Orleans Parish DA Jason Williams acquitted in federal tax fraud trial; Burdett convicted of four separate charges
NEW ORLEANS (WVUE) - Orleans Parish District Attorney Jason Williams was acquitted of all 10 counts of conspiracy and tax fraud Thursday (July 28), in a dramatic finish to his nine-day trial.
Williams’ law partner Nicole Burdett also was found not guilty on the same 10 counts from a June 2020 indictment, when the jury of nine women and three men returned its verdicts after more than 15 hours of deliberations. The verdict was delivered at 1:55 p.m. in the courtroom of U.S. District Judge Lance M. Africk.
But Burdett was convicted of four counts -- separately indicted in December 2020 -- which charged that she falsified her own personal tax returns with more than $280,000 in inflated business expenses for the tax years 2014-17. Those felony convictions will cost Burdett her law license and expose her to a possible federal prison term when she is sentenced by Africk on Nov. 30.
Williams and a crying Burdett rose from their separate defense tables and hugged after the verdicts were read.
The acquittal clears the way for Williams, presumably, to serve out the remaining four-plus years of his term as the city’s top prosecutor through early January 2027, free of the dark cloud of pending criminal charges that had dogged him for more than two years.
Prosecutors alleged the pair failed to report four large cash payments and conspired with a Westwego tax preparer to inflate business expenses by more than $700,000 over a five-year period, in order to spare themselves and the Jason Rogers Williams and Associates law firm more than $200,000 in taxes owed to the federal government.
City leaders began issuing statements in email and on social media following the verdict.
“The City of New Orleans appreciates the thoughtfulness and consideration the women and men of the jury gave to this case,” said Mayor LaToya Cantrell. “We are grateful for their service to our city. With this verdict on a personal matter now rendered, the City looks forward to the District Attorney returning his focus to the residents of the City of New Orleans and their public safety.”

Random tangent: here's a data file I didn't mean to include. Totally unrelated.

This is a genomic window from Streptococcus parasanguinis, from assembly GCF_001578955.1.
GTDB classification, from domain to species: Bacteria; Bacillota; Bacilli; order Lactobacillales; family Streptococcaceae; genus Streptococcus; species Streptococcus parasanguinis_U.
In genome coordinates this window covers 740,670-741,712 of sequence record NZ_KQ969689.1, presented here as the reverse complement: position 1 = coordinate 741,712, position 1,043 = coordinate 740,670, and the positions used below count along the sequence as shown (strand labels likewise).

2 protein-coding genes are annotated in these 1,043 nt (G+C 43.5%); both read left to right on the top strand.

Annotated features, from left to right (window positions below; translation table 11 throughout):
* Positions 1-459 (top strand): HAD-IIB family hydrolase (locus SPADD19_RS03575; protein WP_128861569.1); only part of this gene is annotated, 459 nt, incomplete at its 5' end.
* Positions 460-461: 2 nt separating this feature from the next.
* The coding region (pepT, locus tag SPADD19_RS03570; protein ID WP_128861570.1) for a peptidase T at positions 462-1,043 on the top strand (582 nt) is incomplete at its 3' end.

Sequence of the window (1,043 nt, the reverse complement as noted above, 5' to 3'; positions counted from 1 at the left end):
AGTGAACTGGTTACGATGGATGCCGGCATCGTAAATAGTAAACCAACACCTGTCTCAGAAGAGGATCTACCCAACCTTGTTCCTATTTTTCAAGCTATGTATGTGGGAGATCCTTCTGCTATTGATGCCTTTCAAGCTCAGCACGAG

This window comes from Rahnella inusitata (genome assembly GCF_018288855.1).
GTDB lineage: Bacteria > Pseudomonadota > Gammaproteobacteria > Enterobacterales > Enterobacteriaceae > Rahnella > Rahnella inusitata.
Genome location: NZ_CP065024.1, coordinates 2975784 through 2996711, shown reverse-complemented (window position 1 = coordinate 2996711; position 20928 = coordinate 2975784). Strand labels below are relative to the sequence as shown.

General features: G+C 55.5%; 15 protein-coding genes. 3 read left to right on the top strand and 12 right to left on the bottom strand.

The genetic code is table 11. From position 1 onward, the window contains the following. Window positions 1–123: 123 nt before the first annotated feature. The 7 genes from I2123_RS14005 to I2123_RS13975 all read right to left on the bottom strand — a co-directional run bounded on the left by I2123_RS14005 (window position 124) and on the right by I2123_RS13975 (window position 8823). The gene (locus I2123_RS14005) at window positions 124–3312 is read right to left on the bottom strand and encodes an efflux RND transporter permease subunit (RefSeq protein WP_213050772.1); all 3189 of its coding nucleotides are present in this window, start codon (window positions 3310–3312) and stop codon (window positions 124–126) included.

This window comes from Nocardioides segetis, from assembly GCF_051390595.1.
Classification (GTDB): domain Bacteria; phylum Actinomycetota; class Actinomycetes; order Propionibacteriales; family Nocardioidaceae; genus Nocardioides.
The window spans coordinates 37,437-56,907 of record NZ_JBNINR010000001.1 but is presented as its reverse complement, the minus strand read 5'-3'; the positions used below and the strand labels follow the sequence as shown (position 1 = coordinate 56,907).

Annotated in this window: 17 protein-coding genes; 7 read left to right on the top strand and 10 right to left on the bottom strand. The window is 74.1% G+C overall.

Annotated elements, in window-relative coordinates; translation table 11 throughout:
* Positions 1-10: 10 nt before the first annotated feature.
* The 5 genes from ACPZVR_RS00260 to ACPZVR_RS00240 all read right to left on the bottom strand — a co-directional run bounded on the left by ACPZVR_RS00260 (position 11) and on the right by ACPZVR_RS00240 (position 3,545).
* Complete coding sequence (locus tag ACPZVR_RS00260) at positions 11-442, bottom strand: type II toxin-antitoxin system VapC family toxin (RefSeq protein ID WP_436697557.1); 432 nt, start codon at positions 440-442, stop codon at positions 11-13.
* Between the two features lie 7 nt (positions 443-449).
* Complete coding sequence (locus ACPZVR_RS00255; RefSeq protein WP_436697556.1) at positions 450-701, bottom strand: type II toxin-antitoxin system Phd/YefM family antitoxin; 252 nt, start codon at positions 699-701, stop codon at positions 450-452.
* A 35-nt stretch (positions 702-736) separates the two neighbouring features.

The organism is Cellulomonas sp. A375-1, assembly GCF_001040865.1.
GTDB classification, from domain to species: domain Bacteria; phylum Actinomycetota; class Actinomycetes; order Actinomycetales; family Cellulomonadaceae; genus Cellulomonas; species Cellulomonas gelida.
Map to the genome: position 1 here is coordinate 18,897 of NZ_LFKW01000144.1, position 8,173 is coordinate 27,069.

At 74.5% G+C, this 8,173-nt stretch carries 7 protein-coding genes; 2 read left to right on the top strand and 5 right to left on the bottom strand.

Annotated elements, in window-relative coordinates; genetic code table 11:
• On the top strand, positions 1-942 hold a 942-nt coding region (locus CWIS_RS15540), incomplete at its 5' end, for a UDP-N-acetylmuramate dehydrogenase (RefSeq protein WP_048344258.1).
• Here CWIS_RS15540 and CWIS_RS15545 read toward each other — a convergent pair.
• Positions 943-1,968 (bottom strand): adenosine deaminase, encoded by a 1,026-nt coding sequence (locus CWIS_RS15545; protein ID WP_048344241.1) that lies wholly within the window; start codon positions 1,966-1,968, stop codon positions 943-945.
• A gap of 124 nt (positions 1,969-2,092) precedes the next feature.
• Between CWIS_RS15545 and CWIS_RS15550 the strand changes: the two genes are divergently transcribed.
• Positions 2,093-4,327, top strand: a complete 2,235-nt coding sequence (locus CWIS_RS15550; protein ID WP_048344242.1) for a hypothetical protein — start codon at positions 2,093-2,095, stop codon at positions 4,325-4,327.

Proper and fair treatment was delivered by this jury and justice was served today. I'm gratified that we can now all continue to move forward on the important work ahead and focus on the public safety of our city.— Helena Moreno (@HelenaMorenoLA) July 28, 2022
U.S. Attorney Kelly Uebinger headed a team of prosecutors from the Western District of Louisiana that took on the case, after the local Eastern District office headed by interim U.S. Attorney Duane Evans recused itself. Trial observers generally panned the prosecution’s performance after its key witness -- tax preparer Henry Timothy -- seemed unprepared and unconvincing to jurors.
“You have to deal with the hand you’re dealt,” said former U.S. Attorney Harry Rosenberg, a legal analyst for Fox 8.
“Jason Williams and his lawyers were able to salvage his position as an elected official and his status as an attorney. ... His confidence proved to be on the spot. This turned out this is a day he can go out and celebrate just a bit.”
Fox 8 legal analyst Joe Raspanti said Uebinger redeemed herself somewhat with a strong closing argument, but jurors ultimately were not swayed.
So confident were Williams and Burdett that the government had failed to prove their guilt, both defendants and their legal teams opted not to put on a defense witness after Uebinger rested the government’s case Tuesday around 10 a.m.